I never knew any part of our Saviour's testimony so little attended to, as the seventeenth of John. Nothing can appear more clear than this chapter. Do but take your Bible and read to the end of the chapter. In the first petition offered up in this chapter, the Redeemer prays not for the world, but for the receivers and and appointed promulgators of the word, that bringeth unto all men salvation. But, secondly, He prays not for those only, but for all those who should believe on him through their word, that the world may believe that thou hast sent me, and that thou hast loved them as thou hast loved me;, and thirdly, Father I will that they also whom thou hast given me, may be with me where I am, that they may behold my glory. Here are three prayers ; the first, for the ministers of the gospel; the second, for all that should have
power given. unto them to believe the preached word; and the the third, For all that the Father gave the Son. But, who were given by the Father to the Son ? Behold, saith the Father, all souls are mine; and, saith the Son, all thine are mine. I will give thee, said the Father to the Son, the heathen for thine inleritance, and the uttermost parts of the earth for thy possession. All things, we are told, were made for him, and he is the appointed heir of all things. Yes,I repeat,I do believe there are an elect number to whom it shall be given, in this their day, to see the things that make for their peace; the election hath obtained it, and the rest are blinded ; but I say again, the day of the Lord cometh, when all that which in this their day is hidden from their eyes shall be made manifest, and then every eye shall see. What shall every eye see? Why, the things which make for their peace, to be sure ; which was that Jesus was indeed the propitiation for their sins, and that Christ is indeed the life of the world.
What our Saviour saith of the right eye, &c. &c. he saith unto us and to all, even to the elect. It would undoubtedly be better for us to enter into life with one eye, than into hell with two; for in hell the worm never dieth, in hell the fire is not quenched ; and the Pharisees who would not part with their right eye or their right hand, were not only children of hell themselves, but their converts were two-fold more the children of hell, than were those whose proselytes they were; but, blessed be God, death and hell shall deliver up the dead which are in them, and death and hell shall be cast into the lake of fire. I regret my letters have not been sufficiently explicit. Yes, truly, these shall go away into everlasting punishment; but I do not recollect that it is any where said, the sheep shall go away into everlasting punishment; again, and again I say, that I unwaveringly believe this denunciation was addressed to another nature, a nature which is reserved in chains of darkness unto the judgment of the great day, a nature which was cursed from the beginning; which nature shall then be separated from God's inheritance,and sent into the fire prepared for the devil and his angels. Yes, undoubtedly, the unbeliever at his death bids adieu to every source of consolation ; and not informed that he has redemption in the Beloved, and that God can be a just God and a Saviour, he feels ten thousand deaths in fearing one; and this misery shall continue until the people are all taught of God, until the face of the covering shall be removed, and the veil taken from all nations, and death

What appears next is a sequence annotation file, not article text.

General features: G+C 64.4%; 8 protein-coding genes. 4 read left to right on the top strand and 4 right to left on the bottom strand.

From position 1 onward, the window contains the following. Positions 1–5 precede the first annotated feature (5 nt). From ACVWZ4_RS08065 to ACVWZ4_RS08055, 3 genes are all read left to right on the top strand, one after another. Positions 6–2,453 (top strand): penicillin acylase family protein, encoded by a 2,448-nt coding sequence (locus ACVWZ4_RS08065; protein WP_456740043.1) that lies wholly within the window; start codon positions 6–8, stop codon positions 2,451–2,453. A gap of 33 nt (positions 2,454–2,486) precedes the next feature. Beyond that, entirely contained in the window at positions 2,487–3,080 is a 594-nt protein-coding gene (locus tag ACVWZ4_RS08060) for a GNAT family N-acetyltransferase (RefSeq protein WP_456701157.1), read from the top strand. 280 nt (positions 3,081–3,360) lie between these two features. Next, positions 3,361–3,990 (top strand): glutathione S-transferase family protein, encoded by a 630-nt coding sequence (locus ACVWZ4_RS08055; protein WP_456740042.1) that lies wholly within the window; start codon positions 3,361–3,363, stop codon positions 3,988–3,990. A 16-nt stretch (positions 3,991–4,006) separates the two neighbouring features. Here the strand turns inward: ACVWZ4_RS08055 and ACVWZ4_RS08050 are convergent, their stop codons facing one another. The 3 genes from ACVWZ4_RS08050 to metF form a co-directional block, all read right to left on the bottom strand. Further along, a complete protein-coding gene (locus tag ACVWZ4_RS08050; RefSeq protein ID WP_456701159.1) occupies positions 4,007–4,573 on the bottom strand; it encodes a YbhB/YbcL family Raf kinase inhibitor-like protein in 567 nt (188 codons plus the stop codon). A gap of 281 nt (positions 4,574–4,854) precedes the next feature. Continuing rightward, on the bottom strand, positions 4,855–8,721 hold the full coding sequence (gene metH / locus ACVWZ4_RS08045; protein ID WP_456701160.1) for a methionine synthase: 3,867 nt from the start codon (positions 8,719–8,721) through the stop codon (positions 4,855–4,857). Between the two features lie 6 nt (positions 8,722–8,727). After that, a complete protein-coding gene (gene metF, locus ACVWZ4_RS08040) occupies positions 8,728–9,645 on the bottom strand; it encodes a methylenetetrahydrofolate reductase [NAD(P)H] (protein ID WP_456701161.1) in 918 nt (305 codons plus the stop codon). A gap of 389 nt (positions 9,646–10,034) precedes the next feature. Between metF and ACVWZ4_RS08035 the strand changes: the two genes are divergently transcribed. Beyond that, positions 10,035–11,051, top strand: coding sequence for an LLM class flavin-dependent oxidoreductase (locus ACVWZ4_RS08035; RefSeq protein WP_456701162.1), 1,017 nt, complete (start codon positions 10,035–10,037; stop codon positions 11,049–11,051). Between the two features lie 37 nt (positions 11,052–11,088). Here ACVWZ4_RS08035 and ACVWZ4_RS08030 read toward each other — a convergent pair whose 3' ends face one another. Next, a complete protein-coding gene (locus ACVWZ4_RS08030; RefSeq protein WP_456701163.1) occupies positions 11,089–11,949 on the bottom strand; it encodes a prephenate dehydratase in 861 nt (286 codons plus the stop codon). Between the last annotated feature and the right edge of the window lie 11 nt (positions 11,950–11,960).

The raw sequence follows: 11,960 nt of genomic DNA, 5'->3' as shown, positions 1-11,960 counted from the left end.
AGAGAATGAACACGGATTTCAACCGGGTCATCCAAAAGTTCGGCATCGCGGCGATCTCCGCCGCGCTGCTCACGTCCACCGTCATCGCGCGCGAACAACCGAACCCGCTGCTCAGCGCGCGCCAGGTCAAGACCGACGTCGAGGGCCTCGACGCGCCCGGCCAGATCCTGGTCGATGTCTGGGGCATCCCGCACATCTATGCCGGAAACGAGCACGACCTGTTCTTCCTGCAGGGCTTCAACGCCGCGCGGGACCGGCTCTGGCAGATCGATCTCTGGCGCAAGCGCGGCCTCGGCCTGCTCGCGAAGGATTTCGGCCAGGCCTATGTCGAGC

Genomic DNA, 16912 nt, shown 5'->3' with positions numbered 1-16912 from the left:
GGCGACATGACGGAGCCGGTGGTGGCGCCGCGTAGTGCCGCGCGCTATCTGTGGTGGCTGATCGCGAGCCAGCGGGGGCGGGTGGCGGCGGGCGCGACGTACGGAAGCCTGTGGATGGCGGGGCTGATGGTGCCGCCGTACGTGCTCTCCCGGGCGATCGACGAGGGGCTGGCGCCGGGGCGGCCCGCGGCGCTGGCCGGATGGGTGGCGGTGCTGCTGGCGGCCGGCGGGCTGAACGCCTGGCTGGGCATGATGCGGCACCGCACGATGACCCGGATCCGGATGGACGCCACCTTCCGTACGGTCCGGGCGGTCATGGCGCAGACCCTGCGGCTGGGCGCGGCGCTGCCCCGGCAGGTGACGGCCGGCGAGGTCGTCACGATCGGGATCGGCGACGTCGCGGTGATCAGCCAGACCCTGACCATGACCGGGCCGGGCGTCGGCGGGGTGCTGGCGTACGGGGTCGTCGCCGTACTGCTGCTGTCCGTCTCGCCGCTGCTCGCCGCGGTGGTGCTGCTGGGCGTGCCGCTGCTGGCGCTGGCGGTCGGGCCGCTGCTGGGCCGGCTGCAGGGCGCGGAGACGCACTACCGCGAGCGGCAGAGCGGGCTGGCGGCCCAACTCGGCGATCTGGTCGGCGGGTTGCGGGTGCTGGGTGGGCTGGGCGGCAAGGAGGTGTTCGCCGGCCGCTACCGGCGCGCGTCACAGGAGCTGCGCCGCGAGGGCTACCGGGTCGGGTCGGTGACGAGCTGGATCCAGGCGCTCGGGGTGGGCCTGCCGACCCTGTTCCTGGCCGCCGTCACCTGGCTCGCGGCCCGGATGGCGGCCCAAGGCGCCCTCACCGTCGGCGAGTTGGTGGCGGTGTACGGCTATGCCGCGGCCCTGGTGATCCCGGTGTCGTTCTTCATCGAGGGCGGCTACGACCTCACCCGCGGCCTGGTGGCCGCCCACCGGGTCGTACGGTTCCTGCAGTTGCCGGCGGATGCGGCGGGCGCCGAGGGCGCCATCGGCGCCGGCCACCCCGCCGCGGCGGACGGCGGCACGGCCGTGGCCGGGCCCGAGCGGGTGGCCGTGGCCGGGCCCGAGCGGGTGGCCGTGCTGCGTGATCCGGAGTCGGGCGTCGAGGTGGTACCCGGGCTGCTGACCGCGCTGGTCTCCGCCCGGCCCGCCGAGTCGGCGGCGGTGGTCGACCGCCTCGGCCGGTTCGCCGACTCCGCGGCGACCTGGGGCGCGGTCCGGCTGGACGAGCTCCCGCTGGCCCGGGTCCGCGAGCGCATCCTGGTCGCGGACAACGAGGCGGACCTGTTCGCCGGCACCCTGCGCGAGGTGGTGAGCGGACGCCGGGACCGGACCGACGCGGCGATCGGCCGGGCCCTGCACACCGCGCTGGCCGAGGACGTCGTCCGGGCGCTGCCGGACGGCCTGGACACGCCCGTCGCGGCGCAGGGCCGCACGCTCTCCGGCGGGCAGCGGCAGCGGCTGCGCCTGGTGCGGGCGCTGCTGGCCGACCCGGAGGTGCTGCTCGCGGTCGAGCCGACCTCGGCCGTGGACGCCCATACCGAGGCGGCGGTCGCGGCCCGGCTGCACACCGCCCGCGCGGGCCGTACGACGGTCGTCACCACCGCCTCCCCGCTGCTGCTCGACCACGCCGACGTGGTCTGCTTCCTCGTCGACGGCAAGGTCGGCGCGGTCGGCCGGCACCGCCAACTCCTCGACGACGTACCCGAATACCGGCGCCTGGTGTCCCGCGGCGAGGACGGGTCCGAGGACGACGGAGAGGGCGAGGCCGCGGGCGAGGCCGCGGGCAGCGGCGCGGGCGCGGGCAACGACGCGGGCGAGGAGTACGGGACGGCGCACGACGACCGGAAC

swallowed up of victory. Yes, I am a believer in future misery, but of its duration I know nothing, because I know not when the end of the world will be. But this is certain, that at the end of the world, the tares will be gathered out, will be separated from the seed sown; and I know nothing else that gives offence to God or misery to man. I frequently cry out with the prophet, How long, Lord, ere the wickedness of the wicked shall come to a final end; ere Babylon, the mother of harlots and abominations of the earth, shall fall to rise no more ; ere the whole earth shall be filled with that knowledge, which leadeth to everlasting peace?
No, my friend, the scriptures do not every where speak of the punishment of unbelievers as everlasting; yet, I am confident if they could be everlastingly held in unbelief, they would be everlastingly miserable. But the God of this world who blinds the minds of all unbelievers, hath but a short time to reign ; this consolatory truth is well known to all the followers of the Redeemer; and the abundant mercies of their God fill the hearts of the redeemed with joy, and give a song of thanksgiving to their lips.
Yes, there are characters, there are individuals of the human
you put your finger into that candle, but for a moment, you would suffer, for that moment, the pain of everlasting fire. But, saith the scripture, O, thou enemy, destructions are come to a perpetual end!
No, dear Sir, I am not an advocate for purgatory in the way it is generally understood. It is not purgatorial fire, it is the blood of Jesus Christ our Lord which cleanseth from all sin. I know nothing more necessary than for the Saviour to say to all'men, as he said to the man among the tombs, Come out of him; or as he said unto the leper, I will, be thou clean. When, as the Lamb slain from the foundation of the world, he purged our sins by himself, he then finished the transgression, made an end of sin, and brought in everlasting righteousness.
Jesus Christ hath now only to make himself known to the offspring of his Father, as Joseph did to his brethren ; to make them understand that God sent him into the world to save them alive, and light and life will inevitably follow.